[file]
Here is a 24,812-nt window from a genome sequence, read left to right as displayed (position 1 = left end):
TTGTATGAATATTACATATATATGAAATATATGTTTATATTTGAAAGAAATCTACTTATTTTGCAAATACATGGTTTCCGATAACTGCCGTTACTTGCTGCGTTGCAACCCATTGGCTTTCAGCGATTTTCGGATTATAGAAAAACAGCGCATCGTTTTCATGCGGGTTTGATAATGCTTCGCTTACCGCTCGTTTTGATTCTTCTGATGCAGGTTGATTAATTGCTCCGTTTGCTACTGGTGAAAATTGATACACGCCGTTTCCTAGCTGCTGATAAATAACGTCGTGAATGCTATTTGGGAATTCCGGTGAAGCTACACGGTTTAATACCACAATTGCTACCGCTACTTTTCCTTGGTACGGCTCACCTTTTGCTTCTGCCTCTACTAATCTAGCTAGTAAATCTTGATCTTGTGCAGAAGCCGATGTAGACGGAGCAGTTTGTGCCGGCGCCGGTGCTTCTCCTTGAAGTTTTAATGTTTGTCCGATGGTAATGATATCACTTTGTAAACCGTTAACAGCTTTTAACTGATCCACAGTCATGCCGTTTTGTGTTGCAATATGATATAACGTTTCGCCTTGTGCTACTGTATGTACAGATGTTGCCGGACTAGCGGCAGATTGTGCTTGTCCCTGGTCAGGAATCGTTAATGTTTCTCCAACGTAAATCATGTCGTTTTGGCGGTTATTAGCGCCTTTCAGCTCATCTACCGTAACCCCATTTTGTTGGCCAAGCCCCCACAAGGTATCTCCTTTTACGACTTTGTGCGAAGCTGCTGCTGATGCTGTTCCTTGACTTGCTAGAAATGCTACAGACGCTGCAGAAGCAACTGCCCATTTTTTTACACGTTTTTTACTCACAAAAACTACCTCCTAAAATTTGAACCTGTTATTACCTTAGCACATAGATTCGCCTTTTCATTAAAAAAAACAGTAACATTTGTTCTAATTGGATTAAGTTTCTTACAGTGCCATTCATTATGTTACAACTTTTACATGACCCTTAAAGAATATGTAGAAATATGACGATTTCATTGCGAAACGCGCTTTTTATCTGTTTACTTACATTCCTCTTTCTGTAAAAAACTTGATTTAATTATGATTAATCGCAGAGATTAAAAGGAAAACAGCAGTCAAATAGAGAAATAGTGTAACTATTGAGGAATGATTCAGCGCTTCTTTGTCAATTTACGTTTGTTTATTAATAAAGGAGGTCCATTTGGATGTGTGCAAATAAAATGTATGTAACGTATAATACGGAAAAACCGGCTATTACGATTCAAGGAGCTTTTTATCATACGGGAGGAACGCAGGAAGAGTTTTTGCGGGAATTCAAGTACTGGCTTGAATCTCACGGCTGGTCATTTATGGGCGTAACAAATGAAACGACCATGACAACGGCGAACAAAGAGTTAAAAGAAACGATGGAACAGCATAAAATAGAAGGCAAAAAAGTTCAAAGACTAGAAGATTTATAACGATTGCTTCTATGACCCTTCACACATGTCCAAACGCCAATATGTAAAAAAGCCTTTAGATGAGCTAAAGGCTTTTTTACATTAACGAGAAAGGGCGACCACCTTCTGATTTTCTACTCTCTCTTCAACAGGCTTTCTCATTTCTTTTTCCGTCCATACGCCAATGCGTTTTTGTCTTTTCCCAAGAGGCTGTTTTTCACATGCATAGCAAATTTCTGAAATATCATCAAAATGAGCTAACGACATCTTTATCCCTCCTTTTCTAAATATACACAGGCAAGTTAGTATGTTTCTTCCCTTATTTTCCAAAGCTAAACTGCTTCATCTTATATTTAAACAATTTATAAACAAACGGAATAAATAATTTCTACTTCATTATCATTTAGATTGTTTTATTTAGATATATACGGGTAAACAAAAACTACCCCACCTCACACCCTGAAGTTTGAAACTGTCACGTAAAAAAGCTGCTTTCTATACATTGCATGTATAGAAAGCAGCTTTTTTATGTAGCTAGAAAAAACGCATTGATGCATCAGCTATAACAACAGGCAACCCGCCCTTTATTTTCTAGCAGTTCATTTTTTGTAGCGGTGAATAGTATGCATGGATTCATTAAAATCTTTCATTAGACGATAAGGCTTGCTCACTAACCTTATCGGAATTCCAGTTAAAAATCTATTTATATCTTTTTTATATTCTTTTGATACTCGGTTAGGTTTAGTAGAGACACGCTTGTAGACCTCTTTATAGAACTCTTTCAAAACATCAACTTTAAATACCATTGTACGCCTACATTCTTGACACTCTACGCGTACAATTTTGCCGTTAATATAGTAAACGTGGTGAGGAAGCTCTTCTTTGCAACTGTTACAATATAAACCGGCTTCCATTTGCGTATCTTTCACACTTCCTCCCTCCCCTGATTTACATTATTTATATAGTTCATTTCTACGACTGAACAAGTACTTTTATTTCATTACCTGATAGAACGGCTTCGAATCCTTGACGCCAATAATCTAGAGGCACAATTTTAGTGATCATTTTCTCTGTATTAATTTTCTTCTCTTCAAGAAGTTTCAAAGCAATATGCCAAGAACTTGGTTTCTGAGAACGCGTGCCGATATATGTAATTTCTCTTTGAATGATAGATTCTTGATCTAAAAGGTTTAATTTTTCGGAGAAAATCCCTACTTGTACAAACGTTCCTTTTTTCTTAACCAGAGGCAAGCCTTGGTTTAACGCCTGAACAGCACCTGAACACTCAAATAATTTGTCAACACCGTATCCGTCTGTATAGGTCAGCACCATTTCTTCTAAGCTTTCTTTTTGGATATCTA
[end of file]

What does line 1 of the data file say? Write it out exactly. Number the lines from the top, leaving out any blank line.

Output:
Here is a 24,812-nt window from a genome sequence, read left to right as displayed (position 1 = left end):